Jun 12, 2010
A decade on from his debut against Ireland, All Black skipper Richie McCaw leads his team tonight in what doubles as the starting gates towards the World Cup.
That tournament is next year but the All Blacks have just 18 tests left before they begin their quest for a second global crown on home soil.
They are fine-tuning their resources, narrowing their view on players, styles and concepts for that tournament.
McCaw is at the apex of those strategies, the openside flanker who has been captain in 44 tests. He and Daniel Carter are the global superstars who provide the side with so much belief. The skipper feels comfortable with his side and himself.
"I've got more used to being captain and this year I feel more at ease because of the things I have picked up and understood along the way," he said. "It still does not mean it is easy but you know what you are in for.
"I have weighed up what I have to do off the field as well as on the field and got a better balance there. You have to make sure the team is right but you cannot forget about yourself."
In New Plymouth tonight, McCaw will lead out three debut All Blacks with another trio waiting for their turn from the benches.
"I was pretty green really," McCaw recalled of his 2001 debut at Lansdowne Rd. "I had only played a dozen first class games so I was boggin myself. There were experienced guys though like Jonah Lomu, Tana Umaga, Andrew Mehrtens and Anton Oliver who helped me get through it. Once you get through the first one you realise it wasn't hugely different.
"It is a step up but you have to leave them to find their own way but stress they do not have the same time and space they get in lower levels of rugby. But you find everyone does their job more often at test level, they are all good players."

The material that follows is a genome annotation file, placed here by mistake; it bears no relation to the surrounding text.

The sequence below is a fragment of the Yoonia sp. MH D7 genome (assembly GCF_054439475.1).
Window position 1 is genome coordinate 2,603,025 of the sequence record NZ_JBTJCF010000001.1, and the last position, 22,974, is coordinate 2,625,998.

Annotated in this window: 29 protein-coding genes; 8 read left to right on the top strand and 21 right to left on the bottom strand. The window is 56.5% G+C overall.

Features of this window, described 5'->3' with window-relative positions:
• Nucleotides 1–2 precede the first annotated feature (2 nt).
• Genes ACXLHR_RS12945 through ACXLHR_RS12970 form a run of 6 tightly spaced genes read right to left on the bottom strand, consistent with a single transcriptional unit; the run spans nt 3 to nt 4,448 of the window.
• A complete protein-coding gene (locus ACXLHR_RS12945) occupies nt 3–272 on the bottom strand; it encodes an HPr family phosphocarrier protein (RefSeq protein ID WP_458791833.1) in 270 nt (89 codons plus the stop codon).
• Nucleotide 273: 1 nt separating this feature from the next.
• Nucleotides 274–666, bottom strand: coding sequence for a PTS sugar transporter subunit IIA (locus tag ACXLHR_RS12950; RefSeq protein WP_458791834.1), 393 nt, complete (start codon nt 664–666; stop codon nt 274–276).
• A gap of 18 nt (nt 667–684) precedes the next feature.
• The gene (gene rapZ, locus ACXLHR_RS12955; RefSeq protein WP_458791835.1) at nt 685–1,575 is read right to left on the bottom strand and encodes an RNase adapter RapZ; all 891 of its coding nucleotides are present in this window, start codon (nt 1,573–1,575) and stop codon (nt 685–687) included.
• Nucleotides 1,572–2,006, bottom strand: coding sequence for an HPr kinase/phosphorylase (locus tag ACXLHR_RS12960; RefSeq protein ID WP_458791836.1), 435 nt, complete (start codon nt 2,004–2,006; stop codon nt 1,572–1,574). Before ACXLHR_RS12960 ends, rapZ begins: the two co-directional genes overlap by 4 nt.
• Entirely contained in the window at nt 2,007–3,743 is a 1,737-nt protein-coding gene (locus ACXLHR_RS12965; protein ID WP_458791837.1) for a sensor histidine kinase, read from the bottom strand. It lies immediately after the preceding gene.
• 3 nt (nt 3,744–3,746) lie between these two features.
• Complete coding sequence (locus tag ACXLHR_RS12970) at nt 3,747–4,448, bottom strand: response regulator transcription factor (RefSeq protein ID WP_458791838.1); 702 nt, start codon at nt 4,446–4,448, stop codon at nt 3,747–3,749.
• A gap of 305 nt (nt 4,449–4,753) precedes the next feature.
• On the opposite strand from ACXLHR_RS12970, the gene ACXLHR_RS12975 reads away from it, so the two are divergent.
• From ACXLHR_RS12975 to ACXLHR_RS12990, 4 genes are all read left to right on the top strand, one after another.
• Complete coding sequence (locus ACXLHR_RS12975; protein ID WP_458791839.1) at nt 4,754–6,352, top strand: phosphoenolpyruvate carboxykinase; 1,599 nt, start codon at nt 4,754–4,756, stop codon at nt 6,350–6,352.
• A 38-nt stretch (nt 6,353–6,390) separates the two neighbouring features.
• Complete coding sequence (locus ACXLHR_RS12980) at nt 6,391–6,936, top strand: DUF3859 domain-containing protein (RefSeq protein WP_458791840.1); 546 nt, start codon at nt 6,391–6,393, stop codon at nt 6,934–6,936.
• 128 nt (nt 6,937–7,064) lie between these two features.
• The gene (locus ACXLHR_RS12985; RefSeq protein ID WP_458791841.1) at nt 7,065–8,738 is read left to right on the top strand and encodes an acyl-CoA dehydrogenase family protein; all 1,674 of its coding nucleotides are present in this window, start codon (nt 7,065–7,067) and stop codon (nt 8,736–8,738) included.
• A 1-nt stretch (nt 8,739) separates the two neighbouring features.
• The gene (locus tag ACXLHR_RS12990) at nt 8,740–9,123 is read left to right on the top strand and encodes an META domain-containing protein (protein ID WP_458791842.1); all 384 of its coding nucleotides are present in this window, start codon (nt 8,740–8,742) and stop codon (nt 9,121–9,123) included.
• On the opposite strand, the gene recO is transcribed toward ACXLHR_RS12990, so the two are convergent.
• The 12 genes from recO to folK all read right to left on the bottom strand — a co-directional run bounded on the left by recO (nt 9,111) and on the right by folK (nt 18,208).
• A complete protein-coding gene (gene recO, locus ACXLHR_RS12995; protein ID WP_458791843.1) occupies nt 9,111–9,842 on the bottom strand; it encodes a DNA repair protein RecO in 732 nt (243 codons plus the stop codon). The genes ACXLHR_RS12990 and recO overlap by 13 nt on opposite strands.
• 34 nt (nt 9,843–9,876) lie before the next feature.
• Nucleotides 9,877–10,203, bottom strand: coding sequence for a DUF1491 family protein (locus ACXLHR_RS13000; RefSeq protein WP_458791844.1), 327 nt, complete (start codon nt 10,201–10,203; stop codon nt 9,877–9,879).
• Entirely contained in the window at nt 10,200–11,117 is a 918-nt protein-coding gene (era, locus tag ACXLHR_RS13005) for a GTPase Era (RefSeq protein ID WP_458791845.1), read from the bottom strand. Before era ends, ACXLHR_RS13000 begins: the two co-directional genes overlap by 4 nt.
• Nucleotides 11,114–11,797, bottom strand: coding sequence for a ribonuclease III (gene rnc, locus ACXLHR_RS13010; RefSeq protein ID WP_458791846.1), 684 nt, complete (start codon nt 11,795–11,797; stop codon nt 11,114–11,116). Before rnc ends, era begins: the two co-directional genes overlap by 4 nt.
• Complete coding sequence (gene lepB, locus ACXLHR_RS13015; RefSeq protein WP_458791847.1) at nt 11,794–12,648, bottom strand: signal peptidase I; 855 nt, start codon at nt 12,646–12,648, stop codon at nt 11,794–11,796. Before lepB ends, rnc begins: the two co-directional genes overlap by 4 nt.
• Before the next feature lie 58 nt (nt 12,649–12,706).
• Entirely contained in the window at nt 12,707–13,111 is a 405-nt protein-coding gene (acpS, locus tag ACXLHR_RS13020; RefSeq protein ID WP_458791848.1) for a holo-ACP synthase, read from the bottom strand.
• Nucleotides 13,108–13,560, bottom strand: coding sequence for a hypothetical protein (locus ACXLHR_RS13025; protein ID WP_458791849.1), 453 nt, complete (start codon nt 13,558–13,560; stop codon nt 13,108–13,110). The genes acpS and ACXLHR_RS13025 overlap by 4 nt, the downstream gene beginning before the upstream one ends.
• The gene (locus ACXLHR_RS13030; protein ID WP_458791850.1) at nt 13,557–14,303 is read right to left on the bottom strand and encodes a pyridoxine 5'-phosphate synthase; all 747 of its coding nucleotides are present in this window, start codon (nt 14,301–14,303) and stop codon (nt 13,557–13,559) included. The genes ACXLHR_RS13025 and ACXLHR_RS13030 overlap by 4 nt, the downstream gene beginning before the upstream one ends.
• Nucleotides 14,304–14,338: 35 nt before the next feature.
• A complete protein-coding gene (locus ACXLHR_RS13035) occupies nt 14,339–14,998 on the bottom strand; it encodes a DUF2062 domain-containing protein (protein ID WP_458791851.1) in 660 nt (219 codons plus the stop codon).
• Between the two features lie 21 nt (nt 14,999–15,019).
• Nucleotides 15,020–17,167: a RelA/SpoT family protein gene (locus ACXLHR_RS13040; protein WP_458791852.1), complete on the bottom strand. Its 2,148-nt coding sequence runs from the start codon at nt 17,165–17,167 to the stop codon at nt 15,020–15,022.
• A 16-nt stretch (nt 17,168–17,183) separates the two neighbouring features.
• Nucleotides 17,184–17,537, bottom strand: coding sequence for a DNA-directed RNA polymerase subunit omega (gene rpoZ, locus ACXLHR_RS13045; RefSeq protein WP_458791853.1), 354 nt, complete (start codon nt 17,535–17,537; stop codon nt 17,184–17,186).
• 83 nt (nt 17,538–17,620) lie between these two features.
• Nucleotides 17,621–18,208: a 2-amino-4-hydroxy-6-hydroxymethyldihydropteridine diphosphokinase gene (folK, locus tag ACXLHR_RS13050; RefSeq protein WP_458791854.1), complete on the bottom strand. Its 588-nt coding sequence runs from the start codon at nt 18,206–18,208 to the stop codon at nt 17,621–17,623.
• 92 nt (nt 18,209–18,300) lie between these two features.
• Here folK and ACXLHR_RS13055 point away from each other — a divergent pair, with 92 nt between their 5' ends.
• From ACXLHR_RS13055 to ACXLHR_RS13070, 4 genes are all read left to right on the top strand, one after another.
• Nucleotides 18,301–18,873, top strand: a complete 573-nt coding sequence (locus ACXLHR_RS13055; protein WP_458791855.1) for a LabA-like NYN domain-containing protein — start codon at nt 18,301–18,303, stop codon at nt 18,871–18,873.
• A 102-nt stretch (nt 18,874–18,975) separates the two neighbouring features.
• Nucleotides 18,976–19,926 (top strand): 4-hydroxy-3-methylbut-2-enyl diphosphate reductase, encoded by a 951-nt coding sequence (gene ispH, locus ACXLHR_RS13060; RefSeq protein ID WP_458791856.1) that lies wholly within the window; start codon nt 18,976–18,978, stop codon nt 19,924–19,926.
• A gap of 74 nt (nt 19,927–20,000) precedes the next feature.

Tonight will be about switching into test match mentality, forgetting the froth of Super 14 and making strong decisions, having low error rates and playing to the conditions.
Those are likely to encourage a kicking and territorial game as rain is forecast for Taranaki. Ireland, especially with Ronan O'Gara at five-eighths, will use those tactics to test the nerves of new fullback Israel Dagg and reclaimed wing Joe Rokocoko.
In midfield, Benson Stanley should be asked to control possession and dictate the tempo to set up phaseplays for his teammates. If he can force Irish skipper Brian O'Driscoll into defensive work, that will be a key.
All these sort of theories depend on the tight five being in sync with similar unity at the lineouts. In the past, that has not always been the case. Retreaded senior hooker Keven Mealamu has to connect with his targets and the calls have to be smart and fast to suit the weather.
The All Black scrum has to be a weapon but a sloshy turf may assist Irish claims and test the patience and accuracy of referee Wayne Barnes.
He, like Ireland, has had minimal experience of the law tweaks at the breakdown and scrum, and those two areas may be the most inspected in awkward conditions.
The All Blacks have moved on from their last World Cup grievances against Barnes but McCaw and his mates must put the heat on him to have a match played to their style.
This is a game to set some standards. The All Blacks have been in camp for 10 days, they have been patient with their buildup and myriad of commercial obligations.
They have settled on their playbooks but are not planning on using too much of that detail. They want to get New Plymouth 101 sorted with the least mess, lots of basic substance with accurate vigour.
McCaw will be reinforcing those sporting commandments.
"There are guys in this team who have been round for a while because they do not want to let their standards drop," he said.
"You never want to give anyone any excuse to think you should not be here or have your mates doubting you. It drives me to think that your mates will think you will turn up every time, that is what I think about.
You can talk about numbers but you are only as good as your last game and that is reality. I always want to improve or maintain my standards."
In any post-match reflections, McCaw said he got the greatest satisfaction thinking he had done his bit for the team. At this stage of his career he wanted to teach his teammates, invest his knowledge in their futures. But he was also a follow-me kind of leader and hoped they would be in unison tonight.
By Wynne Gray
Carter ready to fire, says McCaw